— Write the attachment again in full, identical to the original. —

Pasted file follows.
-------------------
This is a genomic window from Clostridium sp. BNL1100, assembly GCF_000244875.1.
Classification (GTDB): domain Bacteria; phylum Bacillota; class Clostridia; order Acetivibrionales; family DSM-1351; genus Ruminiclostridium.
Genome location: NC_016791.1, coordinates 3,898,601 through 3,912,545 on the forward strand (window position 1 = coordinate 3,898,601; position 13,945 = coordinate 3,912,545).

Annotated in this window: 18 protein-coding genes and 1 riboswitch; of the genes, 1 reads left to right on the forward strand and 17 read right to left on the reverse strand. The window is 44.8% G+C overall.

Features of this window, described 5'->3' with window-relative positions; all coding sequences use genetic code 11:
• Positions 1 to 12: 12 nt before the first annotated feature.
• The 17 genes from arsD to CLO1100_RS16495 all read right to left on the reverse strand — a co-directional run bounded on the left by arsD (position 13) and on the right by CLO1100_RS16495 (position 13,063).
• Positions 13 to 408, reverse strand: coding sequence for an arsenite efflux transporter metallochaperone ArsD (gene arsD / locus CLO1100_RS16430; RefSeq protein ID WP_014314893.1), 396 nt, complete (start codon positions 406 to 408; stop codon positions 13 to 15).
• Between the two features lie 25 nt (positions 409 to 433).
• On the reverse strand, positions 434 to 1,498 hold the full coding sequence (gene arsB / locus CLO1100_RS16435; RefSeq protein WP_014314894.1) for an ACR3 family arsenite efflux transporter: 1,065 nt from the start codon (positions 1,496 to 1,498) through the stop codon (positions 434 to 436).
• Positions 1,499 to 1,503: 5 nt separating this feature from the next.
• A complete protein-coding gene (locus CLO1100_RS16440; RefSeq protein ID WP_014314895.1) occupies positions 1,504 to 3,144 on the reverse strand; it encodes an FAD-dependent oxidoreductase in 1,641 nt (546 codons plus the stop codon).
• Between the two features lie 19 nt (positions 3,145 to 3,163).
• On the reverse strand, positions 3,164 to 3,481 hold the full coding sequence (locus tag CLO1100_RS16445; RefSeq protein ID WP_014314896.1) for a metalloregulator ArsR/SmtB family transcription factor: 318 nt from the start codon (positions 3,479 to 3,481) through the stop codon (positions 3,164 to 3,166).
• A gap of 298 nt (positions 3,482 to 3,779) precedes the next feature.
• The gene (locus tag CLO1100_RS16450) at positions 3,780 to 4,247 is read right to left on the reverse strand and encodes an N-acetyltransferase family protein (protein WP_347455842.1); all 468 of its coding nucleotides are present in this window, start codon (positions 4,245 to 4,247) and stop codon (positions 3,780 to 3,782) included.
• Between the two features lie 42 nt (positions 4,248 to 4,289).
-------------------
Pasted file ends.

This is a genomic window from Clostridium sp. BNL1100, assembly GCF_000244875.1.
Classification (GTDB): domain Bacteria; phylum Bacillota; class Clostridia; order Acetivibrionales; family DSM-1351; genus Ruminiclostridium.
Genome location: NC_016791.1, coordinates 3,898,601 through 3,912,545 on the forward strand (window position 1 = coordinate 3,898,601; position 13,945 = coordinate 3,912,545).

Annotated in this window: 18 protein-coding genes and 1 riboswitch; of the genes, 1 reads left to right on the forward strand and 17 read right to left on the reverse strand. The window is 44.8% G+C overall.

Features of this window, described 5'->3' with window-relative positions; all coding sequences use genetic code 11:
• Positions 1 to 12: 12 nt before the first annotated feature.
• The 17 genes from arsD to CLO1100_RS16495 all read right to left on the reverse strand — a co-directional run bounded on the left by arsD (position 13) and on the right by CLO1100_RS16495 (position 13,063).
• Positions 13 to 408, reverse strand: coding sequence for an arsenite efflux transporter metallochaperone ArsD (gene arsD / locus CLO1100_RS16430; RefSeq protein ID WP_014314893.1), 396 nt, complete (start codon positions 406 to 408; stop codon positions 13 to 15).
• Between the two features lie 25 nt (positions 409 to 433).
• On the reverse strand, positions 434 to 1,498 hold the full coding sequence (gene arsB / locus CLO1100_RS16435; RefSeq protein WP_014314894.1) for an ACR3 family arsenite efflux transporter: 1,065 nt from the start codon (positions 1,496 to 1,498) through the stop codon (positions 434 to 436).
• Positions 1,499 to 1,503: 5 nt separating this feature from the next.
• A complete protein-coding gene (locus CLO1100_RS16440; RefSeq protein ID WP_014314895.1) occupies positions 1,504 to 3,144 on the reverse strand; it encodes an FAD-dependent oxidoreductase in 1,641 nt (546 codons plus the stop codon).
• Between the two features lie 19 nt (positions 3,145 to 3,163).
• On the reverse strand, positions 3,164 to 3,481 hold the full coding sequence (locus tag CLO1100_RS16445; RefSeq protein ID WP_014314896.1) for a metalloregulator ArsR/SmtB family transcription factor: 318 nt from the start codon (positions 3,479 to 3,481) through the stop codon (positions 3,164 to 3,166).
• A gap of 298 nt (positions 3,482 to 3,779) precedes the next feature.
• The gene (locus tag CLO1100_RS16450) at positions 3,780 to 4,247 is read right to left on the reverse strand and encodes an N-acetyltransferase family protein (protein WP_347455842.1); all 468 of its coding nucleotides are present in this window, start codon (positions 4,245 to 4,247) and stop codon (positions 3,780 to 3,782) included.
• Between the two features lie 42 nt (positions 4,248 to 4,289).